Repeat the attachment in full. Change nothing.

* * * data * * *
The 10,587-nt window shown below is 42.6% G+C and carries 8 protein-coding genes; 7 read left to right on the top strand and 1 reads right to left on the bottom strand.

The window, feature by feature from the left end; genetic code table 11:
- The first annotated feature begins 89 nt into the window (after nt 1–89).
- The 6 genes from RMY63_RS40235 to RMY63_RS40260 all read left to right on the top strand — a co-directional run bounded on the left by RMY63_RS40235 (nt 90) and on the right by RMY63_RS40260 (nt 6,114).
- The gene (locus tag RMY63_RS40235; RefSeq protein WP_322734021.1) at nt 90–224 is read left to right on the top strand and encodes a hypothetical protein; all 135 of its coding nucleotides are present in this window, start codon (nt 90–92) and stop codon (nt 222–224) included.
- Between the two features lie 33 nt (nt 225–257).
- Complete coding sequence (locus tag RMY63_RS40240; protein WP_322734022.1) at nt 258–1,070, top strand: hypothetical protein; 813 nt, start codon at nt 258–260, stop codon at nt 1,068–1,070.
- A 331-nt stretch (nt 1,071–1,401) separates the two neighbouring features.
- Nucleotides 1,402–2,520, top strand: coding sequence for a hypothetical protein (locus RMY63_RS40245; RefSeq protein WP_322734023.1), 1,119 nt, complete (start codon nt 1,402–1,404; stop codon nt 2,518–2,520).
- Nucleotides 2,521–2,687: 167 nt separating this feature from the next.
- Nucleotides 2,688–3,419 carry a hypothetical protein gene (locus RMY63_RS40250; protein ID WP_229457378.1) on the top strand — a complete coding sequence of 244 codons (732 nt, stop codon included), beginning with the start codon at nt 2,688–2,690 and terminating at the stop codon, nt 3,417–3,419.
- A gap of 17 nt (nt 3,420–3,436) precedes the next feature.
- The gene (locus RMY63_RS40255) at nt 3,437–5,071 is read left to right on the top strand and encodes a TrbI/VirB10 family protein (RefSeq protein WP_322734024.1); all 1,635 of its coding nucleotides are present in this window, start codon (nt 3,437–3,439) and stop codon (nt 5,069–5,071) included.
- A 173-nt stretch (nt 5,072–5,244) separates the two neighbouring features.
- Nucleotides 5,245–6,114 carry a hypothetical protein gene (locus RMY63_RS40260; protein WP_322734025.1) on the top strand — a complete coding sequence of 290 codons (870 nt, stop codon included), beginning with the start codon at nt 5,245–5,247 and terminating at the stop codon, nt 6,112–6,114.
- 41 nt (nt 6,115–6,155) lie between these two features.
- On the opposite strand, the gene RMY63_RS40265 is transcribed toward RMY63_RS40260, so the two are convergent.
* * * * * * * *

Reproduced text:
The 10,587-nt window shown below is 42.6% G+C and carries 8 protein-coding genes; 7 read left to right on the top strand and 1 reads right to left on the bottom strand.

The window, feature by feature from the left end; genetic code table 11:
- The first annotated feature begins 89 nt into the window (after nt 1–89).
- The 6 genes from RMY63_RS40235 to RMY63_RS40260 all read left to right on the top strand — a co-directional run bounded on the left by RMY63_RS40235 (nt 90) and on the right by RMY63_RS40260 (nt 6,114).
- The gene (locus tag RMY63_RS40235; RefSeq protein WP_322734021.1) at nt 90–224 is read left to right on the top strand and encodes a hypothetical protein; all 135 of its coding nucleotides are present in this window, start codon (nt 90–92) and stop codon (nt 222–224) included.
- Between the two features lie 33 nt (nt 225–257).
- Complete coding sequence (locus tag RMY63_RS40240; protein WP_322734022.1) at nt 258–1,070, top strand: hypothetical protein; 813 nt, start codon at nt 258–260, stop codon at nt 1,068–1,070.
- A 331-nt stretch (nt 1,071–1,401) separates the two neighbouring features.
- Nucleotides 1,402–2,520, top strand: coding sequence for a hypothetical protein (locus RMY63_RS40245; RefSeq protein WP_322734023.1), 1,119 nt, complete (start codon nt 1,402–1,404; stop codon nt 2,518–2,520).
- Nucleotides 2,521–2,687: 167 nt separating this feature from the next.
- Nucleotides 2,688–3,419 carry a hypothetical protein gene (locus RMY63_RS40250; protein ID WP_229457378.1) on the top strand — a complete coding sequence of 244 codons (732 nt, stop codon included), beginning with the start codon at nt 2,688–2,690 and terminating at the stop codon, nt 3,417–3,419.
- A gap of 17 nt (nt 3,420–3,436) precedes the next feature.
- The gene (locus RMY63_RS40255) at nt 3,437–5,071 is read left to right on the top strand and encodes a TrbI/VirB10 family protein (RefSeq protein WP_322734024.1); all 1,635 of its coding nucleotides are present in this window, start codon (nt 3,437–3,439) and stop codon (nt 5,069–5,071) included.
- A 173-nt stretch (nt 5,072–5,244) separates the two neighbouring features.
- Nucleotides 5,245–6,114 carry a hypothetical protein gene (locus RMY63_RS40260; protein WP_322734025.1) on the top strand — a complete coding sequence of 290 codons (870 nt, stop codon included), beginning with the start codon at nt 5,245–5,247 and terminating at the stop codon, nt 6,112–6,114.
- 41 nt (nt 6,115–6,155) lie between these two features.
- On the opposite strand, the gene RMY63_RS40265 is transcribed toward RMY63_RS40260, so the two are convergent.